The GPRA Modernization Act of 2010 requires each federal
agency to identify a set of priority goals, designate someone
to be the goal leader for each goal, review progress toward
these goals, and publicly report at least quarterly on that
progress. Such a process represents a more focused review
(concentrating on the priority goals) than the broader performance
reviews described here.
In this issue of The Business of Government magazine, we survey the intersection where
leadership, complex challenges, and the need for transformation meet. Whether it’s in the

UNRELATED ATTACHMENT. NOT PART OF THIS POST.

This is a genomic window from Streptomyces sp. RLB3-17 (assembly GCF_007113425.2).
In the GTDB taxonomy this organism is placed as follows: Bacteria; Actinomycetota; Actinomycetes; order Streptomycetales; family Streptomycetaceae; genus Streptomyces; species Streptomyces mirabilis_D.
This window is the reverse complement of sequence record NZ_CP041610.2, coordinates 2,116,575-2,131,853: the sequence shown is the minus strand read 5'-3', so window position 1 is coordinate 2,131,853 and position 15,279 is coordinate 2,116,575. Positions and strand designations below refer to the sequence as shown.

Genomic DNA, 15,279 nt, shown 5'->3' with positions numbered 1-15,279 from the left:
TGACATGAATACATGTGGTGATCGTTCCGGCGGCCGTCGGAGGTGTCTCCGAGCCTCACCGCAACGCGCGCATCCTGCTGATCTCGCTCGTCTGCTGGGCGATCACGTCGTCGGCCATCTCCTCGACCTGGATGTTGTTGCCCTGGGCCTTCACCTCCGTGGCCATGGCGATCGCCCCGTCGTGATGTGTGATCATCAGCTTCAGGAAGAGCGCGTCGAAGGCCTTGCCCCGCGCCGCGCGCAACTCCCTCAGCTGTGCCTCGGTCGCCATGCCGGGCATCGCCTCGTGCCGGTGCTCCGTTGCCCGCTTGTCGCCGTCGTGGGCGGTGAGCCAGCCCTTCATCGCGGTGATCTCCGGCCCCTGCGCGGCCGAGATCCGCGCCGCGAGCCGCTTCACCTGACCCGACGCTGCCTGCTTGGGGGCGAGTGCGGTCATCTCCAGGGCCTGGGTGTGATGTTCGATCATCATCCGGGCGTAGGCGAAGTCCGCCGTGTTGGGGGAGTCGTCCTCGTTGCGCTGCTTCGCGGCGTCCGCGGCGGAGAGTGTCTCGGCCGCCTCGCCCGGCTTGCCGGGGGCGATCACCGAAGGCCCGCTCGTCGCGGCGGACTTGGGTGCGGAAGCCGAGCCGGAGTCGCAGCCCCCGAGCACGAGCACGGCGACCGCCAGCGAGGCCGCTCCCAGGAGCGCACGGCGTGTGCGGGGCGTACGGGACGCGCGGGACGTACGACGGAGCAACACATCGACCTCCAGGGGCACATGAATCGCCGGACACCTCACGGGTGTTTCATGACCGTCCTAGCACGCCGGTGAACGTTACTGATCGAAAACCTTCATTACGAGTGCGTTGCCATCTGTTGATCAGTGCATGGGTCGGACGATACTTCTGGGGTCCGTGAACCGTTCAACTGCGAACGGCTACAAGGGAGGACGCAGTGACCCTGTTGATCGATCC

response to the global financial crisis, the national deficit, or the myriad of other pressing
issues facing us, uncertainty seems boundless while constraints on resources are very real.
In another installment of the Leaders Speak Series, I bring you a sampling of current government leaders and their advice on leadership and public service. What makes an effective leader? Why pursue a career in public service? Our guests offer their extended reflections on such questions.
It is our goal to help public sector executives and managers address real-world problems by supporting leading researchers who produce empirical evidence to inform the debates about whether particular management approaches will improve government performance.
Governments, generally, are much better at giving out money than they are at figuring out where the money is spent, and how successfully. Progress on this front has certainly been made by cities, counties, states and the federal government, but there’s still a long way to go.